The relation between cardiovascular disease (CVD) present at the time of cancer diagnosis and Health-Related Quality of Life (HRQoL) assessed years after cancer diagnosis has – to our knowledge – not been studied. The objective is, therefore, to examine the relation between co-morbid CVD at cancer diagnosis and HRQoL among cancer survivors diagnosed with colorectal, thyroid, prostate, endometrium, ovarian cancer, melanoma, (non-)Hodgkin lymphoma, chronic lymphocytic leukemia (CLL), or multiple myeloma (MM) in an exploratory population-based cross-sectional study.
Material and methods:
Analyses were performed on combined data sets from the PROFILES and Netherlands Cancer Registry (NCR). Data on co-morbid CVD at cancer diagnosis was extracted from the NCR. HRQoL was measured via PROFILES at a median of 4.6 years after cancer diagnosis. General Linear Model Analyses were run for the total group of cancer survivors and for each malignancy.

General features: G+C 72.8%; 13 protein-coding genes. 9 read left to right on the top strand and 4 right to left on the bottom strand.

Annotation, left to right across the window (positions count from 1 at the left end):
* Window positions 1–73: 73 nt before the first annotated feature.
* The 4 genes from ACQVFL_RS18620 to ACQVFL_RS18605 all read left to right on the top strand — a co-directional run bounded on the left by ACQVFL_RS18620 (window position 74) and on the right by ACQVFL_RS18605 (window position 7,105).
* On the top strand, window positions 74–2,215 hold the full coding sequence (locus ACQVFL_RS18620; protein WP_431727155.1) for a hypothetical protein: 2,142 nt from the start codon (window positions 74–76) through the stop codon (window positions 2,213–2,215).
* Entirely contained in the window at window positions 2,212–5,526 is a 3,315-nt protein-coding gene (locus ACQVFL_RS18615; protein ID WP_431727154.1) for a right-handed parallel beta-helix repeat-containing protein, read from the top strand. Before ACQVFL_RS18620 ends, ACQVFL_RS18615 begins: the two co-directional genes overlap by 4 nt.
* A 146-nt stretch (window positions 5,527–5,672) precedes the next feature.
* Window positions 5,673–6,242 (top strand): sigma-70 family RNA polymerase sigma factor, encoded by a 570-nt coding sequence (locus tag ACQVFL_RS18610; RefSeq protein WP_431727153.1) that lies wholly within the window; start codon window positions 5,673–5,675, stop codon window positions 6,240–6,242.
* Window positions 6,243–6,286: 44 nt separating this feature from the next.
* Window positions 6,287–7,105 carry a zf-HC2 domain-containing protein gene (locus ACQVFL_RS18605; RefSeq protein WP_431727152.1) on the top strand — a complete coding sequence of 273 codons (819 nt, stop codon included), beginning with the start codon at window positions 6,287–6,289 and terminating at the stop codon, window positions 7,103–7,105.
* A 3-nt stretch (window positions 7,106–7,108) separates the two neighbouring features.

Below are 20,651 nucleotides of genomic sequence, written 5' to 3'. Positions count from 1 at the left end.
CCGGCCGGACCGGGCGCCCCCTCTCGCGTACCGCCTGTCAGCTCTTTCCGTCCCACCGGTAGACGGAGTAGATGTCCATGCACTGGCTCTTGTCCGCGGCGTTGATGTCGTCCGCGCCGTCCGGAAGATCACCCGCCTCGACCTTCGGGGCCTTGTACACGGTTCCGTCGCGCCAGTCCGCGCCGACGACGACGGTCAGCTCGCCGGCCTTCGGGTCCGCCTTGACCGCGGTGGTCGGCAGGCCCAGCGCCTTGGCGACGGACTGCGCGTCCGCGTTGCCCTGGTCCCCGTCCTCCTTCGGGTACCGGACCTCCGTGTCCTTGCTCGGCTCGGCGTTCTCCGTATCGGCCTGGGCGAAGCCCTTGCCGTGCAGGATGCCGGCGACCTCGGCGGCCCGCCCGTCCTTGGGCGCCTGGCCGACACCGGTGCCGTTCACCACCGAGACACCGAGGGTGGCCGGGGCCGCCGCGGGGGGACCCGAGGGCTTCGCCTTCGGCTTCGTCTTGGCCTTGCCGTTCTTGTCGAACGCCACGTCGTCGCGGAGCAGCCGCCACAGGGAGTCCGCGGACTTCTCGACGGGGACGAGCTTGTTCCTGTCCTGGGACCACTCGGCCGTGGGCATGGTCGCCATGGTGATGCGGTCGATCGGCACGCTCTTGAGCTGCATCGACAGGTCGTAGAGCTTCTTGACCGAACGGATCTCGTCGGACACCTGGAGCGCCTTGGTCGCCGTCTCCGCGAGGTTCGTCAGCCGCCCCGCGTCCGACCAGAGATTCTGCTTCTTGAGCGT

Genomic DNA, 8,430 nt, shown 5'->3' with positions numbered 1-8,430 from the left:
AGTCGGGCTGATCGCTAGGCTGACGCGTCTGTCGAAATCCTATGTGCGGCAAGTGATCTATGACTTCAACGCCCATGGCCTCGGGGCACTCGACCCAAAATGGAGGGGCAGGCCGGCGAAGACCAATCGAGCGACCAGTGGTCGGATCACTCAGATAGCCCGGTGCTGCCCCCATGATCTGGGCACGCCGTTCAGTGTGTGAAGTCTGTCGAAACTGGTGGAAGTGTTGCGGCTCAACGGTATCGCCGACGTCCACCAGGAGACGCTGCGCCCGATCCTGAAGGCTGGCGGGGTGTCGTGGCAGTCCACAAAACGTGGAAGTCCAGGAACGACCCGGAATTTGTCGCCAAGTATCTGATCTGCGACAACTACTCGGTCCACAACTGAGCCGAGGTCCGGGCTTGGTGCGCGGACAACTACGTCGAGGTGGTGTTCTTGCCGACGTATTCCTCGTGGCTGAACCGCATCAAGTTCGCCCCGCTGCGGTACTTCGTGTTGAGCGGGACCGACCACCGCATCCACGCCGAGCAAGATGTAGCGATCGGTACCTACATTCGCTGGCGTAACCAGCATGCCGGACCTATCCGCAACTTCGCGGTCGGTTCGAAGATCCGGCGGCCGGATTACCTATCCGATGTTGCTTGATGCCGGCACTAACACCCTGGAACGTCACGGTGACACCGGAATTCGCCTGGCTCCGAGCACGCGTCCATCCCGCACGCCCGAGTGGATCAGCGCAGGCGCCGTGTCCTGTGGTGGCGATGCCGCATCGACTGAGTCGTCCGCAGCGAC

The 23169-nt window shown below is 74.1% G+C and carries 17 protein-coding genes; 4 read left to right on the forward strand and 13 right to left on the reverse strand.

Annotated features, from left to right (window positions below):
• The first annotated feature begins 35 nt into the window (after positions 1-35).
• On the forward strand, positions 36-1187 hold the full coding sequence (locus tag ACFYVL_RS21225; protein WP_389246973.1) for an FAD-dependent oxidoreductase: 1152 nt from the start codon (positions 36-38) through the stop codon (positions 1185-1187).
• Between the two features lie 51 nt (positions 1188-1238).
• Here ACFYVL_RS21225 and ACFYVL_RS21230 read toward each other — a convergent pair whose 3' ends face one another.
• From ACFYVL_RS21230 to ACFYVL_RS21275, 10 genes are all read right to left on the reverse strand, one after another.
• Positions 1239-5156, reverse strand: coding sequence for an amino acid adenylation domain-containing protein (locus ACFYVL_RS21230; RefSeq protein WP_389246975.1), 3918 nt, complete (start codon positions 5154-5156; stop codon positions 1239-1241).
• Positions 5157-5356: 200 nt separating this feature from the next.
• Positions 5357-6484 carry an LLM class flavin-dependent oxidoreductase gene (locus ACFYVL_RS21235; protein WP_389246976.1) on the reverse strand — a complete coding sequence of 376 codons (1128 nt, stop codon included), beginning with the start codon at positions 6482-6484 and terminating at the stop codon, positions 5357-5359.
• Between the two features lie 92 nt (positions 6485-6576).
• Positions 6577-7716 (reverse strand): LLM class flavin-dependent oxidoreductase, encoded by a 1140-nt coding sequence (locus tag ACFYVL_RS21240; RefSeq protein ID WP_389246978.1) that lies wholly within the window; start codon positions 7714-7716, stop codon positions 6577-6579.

In total, 5930 cancer survivors (2281 colorectal, 280 thyroid, 1054 prostate, 177 endometrium, 389 ovarian cancer, 212 melanoma, 874 non-Hodgkin and 194 Hodgkin lymphoma, 242 CLL, and 227 MM survivors) were included. For the total group, survivors who had a CVD at cancer diagnosis (n = 1441, 23.4%) reported statistically significant and clinically important lower scores on global QoL and physical functioning and higher scores for dyspnea (p < .05) compared to those without CVD. Co-morbid CVD at cancer diagnosis was negatively related to global QoL, the five functional scales and the symptoms fatigue and dyspnea across most malignancies (i.e., colorectal, and prostate cancer, non-Hodgkin lymphoma, ovarium cancer, melanoma, and CLL). No significant relations were found among thyroid and endometrium cancer, Hodgkin lymphoma and MM survivors, likely due to small numbers.
In conclusion, co-morbid CVD at cancer diagnosis was negatively related to HRQoL, especially to global QoL, physical and role functioning, and the symptoms fatigue and dyspnea.